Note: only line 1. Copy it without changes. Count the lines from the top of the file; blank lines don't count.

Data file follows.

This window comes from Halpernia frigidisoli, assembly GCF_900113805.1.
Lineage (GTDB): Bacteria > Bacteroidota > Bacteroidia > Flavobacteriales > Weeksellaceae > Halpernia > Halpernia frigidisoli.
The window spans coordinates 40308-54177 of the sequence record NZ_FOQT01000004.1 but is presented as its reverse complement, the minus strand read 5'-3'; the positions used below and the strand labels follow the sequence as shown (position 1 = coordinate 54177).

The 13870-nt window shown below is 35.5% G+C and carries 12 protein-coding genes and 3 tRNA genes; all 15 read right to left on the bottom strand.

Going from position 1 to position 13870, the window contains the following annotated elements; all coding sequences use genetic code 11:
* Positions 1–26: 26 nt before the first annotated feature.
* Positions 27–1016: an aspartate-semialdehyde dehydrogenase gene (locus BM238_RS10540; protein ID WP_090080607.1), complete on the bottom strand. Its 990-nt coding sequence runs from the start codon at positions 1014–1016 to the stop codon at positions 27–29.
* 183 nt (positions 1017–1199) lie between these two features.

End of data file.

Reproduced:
This window comes from Halpernia frigidisoli, assembly GCF_900113805.1.